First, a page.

Friday, September 4, 2015

POST #99: HOW TO TRAIN AN ARTIST (or are we “untrainable”)

It’s ironic that as I close in on my 100th post, I finally get around to the subject of art training. Maybe because there is no one way to do it given today’s hodge-podge higgledy-piggeldy art world. There’s so much hype that it’s hard to tell what’s good any more, or what’s real talent or innovation, or even who is or isn’t and artist. And with the advent of Photoshop, it’s a whole new ballgame! All you need is an idea and a computer.

I sifted through your replies, and as expected, they were all over the place. Some of you had conventional training (more or less as I did) others took a few courses along the way or had workshops with mentors.  Despite what many in the ‘art business’ would have you believe, there’s not a hell of a lot anyone can teach you. A neighbor of mine who studied art in college recently remarked that she wanted to learn how to paint in oil and I told her to come on over, I would teach her everything she needed to know in an hour.

The principles are few and easy, but then, it’s Malcolm Gladwell’s “ten thousand hours”. I can show her how to tone her canvas, how to under-paint, go from dark to light, thin to thick, glaze, scumble; but then she’s on her own. If you want to do work that’s realistic, you need to draw, learn shading, anatomical observation, perspective. If you want to be an abstractionist, you still need to learn to draw because that’s what abstraction is, a distillation of reality. After the first few sessions of learning the basics, you don’t need an art teacher other than for encouragement, trust me; you just need to put in the time.

But in the long run, it’s not the “how” but the “why” that matters and here’s where things get tough. Do you have anything original to say or does your work look like thousands of others, or, worse yet, your teacher’s? Technique is easy; originality is hard. For originality you need to be a fully developed human being, not just a craftsperson. You need to be familiar with history, politics, science, philosophy, literature. You need ideas of your own and out of that will grow art that is distinctively yours with a voice of its own. Otherwise you’re just a craftsperson which is ok so long as all you want to be is a craftsperson. My favorite artists, people like Picasso, Rothko, Max Ernst, Calder, Beckmann, Schwitters were all extremely cultured. If you read their writings you’ll amazed at their intelligence and the depth of their general knowledge.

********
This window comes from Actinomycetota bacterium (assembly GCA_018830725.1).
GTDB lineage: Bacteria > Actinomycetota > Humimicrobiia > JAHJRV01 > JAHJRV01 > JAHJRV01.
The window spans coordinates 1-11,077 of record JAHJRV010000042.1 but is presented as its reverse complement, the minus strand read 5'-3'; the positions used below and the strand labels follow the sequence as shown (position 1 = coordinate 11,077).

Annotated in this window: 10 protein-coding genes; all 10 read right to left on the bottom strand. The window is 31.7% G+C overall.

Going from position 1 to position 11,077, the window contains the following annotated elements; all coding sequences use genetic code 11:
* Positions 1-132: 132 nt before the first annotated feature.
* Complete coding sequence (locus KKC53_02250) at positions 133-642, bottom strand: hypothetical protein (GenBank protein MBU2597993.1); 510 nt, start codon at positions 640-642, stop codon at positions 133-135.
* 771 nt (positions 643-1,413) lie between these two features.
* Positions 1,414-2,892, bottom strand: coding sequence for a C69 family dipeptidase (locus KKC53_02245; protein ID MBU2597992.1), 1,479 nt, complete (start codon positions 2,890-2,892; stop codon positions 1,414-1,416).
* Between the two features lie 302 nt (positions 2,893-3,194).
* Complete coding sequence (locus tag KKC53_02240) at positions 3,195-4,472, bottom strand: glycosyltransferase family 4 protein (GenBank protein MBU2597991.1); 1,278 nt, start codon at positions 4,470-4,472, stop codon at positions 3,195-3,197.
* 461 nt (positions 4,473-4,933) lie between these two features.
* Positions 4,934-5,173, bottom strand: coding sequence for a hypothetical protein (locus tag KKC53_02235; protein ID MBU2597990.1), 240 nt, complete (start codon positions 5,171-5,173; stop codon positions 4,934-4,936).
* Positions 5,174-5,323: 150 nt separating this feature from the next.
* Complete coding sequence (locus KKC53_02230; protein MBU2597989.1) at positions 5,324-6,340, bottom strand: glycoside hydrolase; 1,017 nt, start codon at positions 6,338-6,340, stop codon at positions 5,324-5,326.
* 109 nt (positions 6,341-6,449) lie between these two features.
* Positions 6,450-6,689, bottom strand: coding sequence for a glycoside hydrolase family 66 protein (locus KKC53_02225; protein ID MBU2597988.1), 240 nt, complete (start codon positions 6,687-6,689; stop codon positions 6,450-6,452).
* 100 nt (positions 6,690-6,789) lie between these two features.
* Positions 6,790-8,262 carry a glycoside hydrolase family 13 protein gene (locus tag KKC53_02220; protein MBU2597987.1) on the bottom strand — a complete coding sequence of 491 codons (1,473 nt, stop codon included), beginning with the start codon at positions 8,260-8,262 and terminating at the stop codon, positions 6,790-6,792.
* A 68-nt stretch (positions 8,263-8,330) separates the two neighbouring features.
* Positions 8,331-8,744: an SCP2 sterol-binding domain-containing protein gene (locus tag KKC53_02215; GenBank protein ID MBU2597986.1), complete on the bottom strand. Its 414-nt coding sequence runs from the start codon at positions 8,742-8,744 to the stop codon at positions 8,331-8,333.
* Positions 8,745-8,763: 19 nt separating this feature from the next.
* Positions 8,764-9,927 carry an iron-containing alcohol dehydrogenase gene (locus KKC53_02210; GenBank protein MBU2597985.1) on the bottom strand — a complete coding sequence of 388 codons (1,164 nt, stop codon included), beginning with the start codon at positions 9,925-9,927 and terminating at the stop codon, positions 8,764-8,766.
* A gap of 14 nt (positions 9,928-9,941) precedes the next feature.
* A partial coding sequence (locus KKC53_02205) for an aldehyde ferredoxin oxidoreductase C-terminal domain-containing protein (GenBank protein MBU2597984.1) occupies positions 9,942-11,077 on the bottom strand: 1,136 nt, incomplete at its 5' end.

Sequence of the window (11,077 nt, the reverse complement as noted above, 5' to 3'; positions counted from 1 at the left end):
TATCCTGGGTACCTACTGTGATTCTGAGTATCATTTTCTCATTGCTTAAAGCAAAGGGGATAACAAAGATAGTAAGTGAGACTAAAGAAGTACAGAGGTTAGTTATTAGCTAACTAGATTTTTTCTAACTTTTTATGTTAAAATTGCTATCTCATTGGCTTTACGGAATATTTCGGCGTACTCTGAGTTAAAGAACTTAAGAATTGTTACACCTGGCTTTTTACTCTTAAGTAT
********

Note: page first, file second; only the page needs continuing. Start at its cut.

But here’s what I do think you must study: Art History. It sharpens your critical eye, teaches you what is good. Hours spent looking at masterpieces; although you might never remember artists’ names or titles of their work; just looking at 1,000s of great works develops your eye, teaches you composition. I would often get my art history classes to break down a painting into the relationship of shapes, movement of the eye around the canvas, balance, focal point, etc. No matter what kind of art you produce or technique you use, this is basic information. I would often project a slide of a well-known masterpiece on the blackboard and demonstrate how the piece expressed the principles of design.

If you come by my studio, you’ll see that I’ve become a neoclassical potter, turning cheap paper plates into red and black-figure Kylixes. I can’t begin to tell you what fun I am having and THOSE NEGATIVE SPACES! Nobody used them like the Ancient Greeks and I have a lot to learn!

No comments:

Post a Comment